Weekly influenza update, week 11, March 2018

Data Graph Infographic Map
Period: 12 Mar 2018 - 18 Mar 2018

Influenza viruses continue to circulate widely in the Region with some eastern European countries that have only recently reported increased activity, experiencing a late start to the season with increased circulation of influenza type A viruses. Similar to the previous week, 44% of the individuals sampled from primary healthcare settings tested positive for influenza viruses, despite the peak rate for the Region occurring in week 05/2018. Both influenza virus types A and B were co-circulating with the majority being type B viruses and B/Yamagata continuing to be the dominant lineage. Similar proportions of influenza type A and B viruses were reported in patients admitted to ICU, with the majority of severe cases reported this season being due to influenza type B and occurring in persons above the age of 15 years.

flu-infographic_2018_week11

Download

Thumbnail
flu-infographic_2018_week11 - EN - [PNG-97.7 KB]

Summary

  • Influenzs viruses continue to circulate widely in the Region with some eastern European countries that have only recently reported increased activity, experiencing a late start to the season with increased circulation of influenza type A viruses.

  • Similar to the previous week, 44% of the individuals sampled from primary healthcare settings tested positive for influenza viruses, despite the peak rate for the Region occurring in week 05/2018.

  • Both influenza virus types A and B were co-circulating with the majority being type B viruses and B/Yamagata continuing to be the dominant lineage.

  • Similar proportions of influenza type A and B viruses were reported in patients admitted to ICU, with the majority of severe cases reported this season being due to influenza type B and occurring in persons above the age of 15 years.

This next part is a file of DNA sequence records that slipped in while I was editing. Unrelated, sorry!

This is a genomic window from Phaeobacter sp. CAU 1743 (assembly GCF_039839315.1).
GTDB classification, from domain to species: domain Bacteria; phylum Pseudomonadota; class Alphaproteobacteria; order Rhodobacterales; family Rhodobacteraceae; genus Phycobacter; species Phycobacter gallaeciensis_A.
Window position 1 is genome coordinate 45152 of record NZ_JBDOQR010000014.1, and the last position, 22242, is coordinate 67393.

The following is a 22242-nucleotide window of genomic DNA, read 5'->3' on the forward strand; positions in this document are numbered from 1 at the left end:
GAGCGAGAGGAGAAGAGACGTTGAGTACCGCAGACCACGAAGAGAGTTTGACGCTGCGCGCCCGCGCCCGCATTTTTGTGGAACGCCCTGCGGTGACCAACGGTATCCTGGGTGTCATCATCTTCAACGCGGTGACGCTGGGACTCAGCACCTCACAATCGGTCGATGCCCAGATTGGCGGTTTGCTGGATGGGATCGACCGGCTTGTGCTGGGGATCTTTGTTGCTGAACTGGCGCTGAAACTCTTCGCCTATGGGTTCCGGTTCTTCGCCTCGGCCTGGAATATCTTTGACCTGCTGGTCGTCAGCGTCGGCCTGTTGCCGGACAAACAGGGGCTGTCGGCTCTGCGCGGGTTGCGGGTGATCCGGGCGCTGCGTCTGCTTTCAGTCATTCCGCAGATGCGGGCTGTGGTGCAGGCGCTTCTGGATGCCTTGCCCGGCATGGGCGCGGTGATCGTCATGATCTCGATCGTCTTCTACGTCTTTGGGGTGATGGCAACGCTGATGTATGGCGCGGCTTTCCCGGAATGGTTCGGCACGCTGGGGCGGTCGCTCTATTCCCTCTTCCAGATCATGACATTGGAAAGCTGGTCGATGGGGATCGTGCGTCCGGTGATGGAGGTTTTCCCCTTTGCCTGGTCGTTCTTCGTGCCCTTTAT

2017/18 season overview 

  • For the region overall, the majority of influenza viruses detected were type B, representing a high level of circulation of influenza B viruses compared to recent seasons. B/Yamagata lineage viruses have greatly outnumbered those of the B/Victoria lineage. Click here for more information

  • Different patterns of dominant type and A subtypes were observed between the countries of the Region, which may be due to differences in relative weights of information being derived from sentinel, non-sentinel and severe influenza case sources of information. Influenza A viruses are dominant in several eastern European countries (e.g. Russian Federation, Kazakstan). See the maps below for more information

  • Of the type A virus detections from sentinel sources, the majority of which were subtyped, A(H1N1)pdm09 viruses have outnumbered A(H3N2) viruses. In non-sentinel sources, more A(H3N2) viruses than A(H1N1)pdm09 viruses were reported. Click here for more information

  • While low in number, 56% of A(H3N2) viruses belong to clade 3C.2a and 48% of B/Victoria viruses belong to a subclade of clade 1A viruses that are antigenically distinct from the current trivalent vaccine component. Click here for more information
  • The majority of severe cases reported this season are due to influenza type B and occur in persons above the age of 15 years. Click here for more information
  • Mortality from all causes based on pooled data from 19 EU countries and regions that reported to EuroMOMO (http://www.euromomo.eu/)remained elevated in some countries, while it was declining in others.  Click here for more information
  • Interim results from 5 European studies indicate that influenza vaccine effectiveness was estimated to be similar to that in recent years.